The Corner

Types of Equality

I finished that writing project a little earlier than I had expected, so I thought I’d address the one issue raised in my recent exchanges with Sullivan that, it seems to me, is both important and might confuse an honest observer. I’ve said it already, but it may have gotten lost amid Sullivan’s false and malicious charges and my responses. (I can’t help taking this occasion to point out that in Sullivan’s world, falsely suggesting that other people are soft on murder, misrepresenting their views in other respects, and criticizing others for associating with them based on these supposed views is all fun and games, while objecting to his misrepresentations and distortions is “personal viciousness.”)

Here’s that one issue. The standard pro-life position, which both Robert P. George and I defend, holds that the unborn have the same right to life as, say, adults or teenagers do. They have an equal right to life. Does it follow from that view either (1) that violations of their right to life are necessarily morally indistinguishable from violations of adults’ right to life, or (2) that they should be punished the same way? Both George and I say no, these things do not follow. (Other pro-lifers will not agree with us, and I don’t regard their disagreement as somehow beyond the pale.) Some of the reasons that the answer to (2) is no are prudential in nature. For example, too-tough penalties on abortion might make it hard to get juries to convict, and thus defeat the purpose of anti-abortion laws. But some of the reasons we answer no to (2) are based on our answering no to (1). They are based, that is, on moral considerations.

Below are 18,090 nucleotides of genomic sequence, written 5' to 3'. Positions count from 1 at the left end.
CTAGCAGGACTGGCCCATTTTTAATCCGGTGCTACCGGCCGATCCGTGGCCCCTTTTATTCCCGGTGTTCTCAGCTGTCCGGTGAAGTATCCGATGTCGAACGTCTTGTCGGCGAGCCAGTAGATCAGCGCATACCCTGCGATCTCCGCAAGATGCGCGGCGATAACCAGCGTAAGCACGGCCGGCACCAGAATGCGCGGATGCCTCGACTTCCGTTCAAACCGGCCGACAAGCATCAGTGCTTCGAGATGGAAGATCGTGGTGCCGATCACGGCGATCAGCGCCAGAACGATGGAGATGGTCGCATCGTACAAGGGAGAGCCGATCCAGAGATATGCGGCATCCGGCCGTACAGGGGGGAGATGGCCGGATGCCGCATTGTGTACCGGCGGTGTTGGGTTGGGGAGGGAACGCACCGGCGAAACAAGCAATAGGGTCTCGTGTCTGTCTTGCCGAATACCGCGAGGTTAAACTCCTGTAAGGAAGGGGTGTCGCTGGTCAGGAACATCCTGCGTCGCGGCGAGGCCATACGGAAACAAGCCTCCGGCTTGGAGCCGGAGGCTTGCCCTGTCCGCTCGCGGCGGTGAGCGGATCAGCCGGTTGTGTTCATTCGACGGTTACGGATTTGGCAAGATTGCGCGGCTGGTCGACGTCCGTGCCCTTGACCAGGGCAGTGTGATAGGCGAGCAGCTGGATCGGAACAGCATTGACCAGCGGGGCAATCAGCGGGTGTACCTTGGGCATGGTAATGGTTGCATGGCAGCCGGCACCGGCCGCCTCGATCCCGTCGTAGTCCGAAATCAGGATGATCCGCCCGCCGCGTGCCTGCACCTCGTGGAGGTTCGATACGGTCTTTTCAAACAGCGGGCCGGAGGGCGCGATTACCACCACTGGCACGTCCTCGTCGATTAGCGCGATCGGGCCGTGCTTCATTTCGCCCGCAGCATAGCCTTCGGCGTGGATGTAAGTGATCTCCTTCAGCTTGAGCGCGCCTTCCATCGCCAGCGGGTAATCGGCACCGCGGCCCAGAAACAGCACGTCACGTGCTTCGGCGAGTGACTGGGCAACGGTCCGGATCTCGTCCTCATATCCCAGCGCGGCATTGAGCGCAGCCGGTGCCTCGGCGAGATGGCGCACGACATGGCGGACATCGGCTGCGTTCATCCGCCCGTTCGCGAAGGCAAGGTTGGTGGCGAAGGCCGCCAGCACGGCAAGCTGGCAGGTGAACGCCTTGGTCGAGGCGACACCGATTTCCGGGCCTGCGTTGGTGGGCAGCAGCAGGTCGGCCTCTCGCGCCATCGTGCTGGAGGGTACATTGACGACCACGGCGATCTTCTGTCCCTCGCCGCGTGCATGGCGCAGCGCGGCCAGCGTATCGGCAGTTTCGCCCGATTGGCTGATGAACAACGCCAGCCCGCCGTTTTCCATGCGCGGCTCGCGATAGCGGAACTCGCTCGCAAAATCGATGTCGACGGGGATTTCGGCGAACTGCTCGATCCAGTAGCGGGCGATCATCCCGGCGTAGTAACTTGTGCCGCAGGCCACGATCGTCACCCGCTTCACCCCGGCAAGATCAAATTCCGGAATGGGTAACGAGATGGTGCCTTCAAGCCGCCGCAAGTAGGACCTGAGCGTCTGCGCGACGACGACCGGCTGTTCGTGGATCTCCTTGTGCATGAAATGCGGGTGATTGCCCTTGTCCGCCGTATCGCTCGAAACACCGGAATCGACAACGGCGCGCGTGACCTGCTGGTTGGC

Take the case of a man who performs an abortion out of compassion for a pregnant woman in distress. Because George and I believe the fetus has an equal right not to be killed as an adult, we would judge that compassion misplaced and seek to prohibit the abortion. But we would also judge that act as less culpable, and less blameworthy, than, say, the murder of a business rival out of greed. That is one of the reasons we would judge the appropriate penalties in the former case to be less severe than in the latter case. (Both George and I have said that if abortion could be deterred, and the injustice of abortion communicated, by removing medical licenses from abortionists and fining unlicensed abortionists, we would not wish to go further.)

Another factor that diminishes culpability and is relevant to a moral assessment: In the case of abortion, the abortionist may sincerely hold various mistaken views about unborn life. The fact that these views are widely held in our society does not, in our view, strengthen the moral case for legal abortion, but it does, again, make us judge an act of abortion less harshly.

So, in other words, we regard the unborn as having an equal right to life as adults without regarding abortion as equivalent in every morally significant respect to the murder of an adult. The “cash value” of the equality in question, so to speak, consists solely of having a right to be protected by the state from unjust killing.

George and I went into some of these issues in the First Things essay which I’ve brought up here before, and I went into them briefly in the Corner the other day. But someone who is flat-footed, or malicious, might easily mix these things up. He might take evidence that, say, George believes in the equal right to life of the unborn—which merely makes him a pro-lifer—and assume that it’s evidence that he believes abortion is in every morally significant way equivalent to the murder of an adult. It doesn’t follow. And a careless reader, or someone determined to miss the point, might think that something slippery is going on (and invent all kinds of far-fetched motives for the slipperiness).

Ramesh Ponnuru is a senior editor for National Review, a columnist for Bloomberg Opinion, a visiting fellow at the American Enterprise Institute, and a senior fellow at the National Review Institute.

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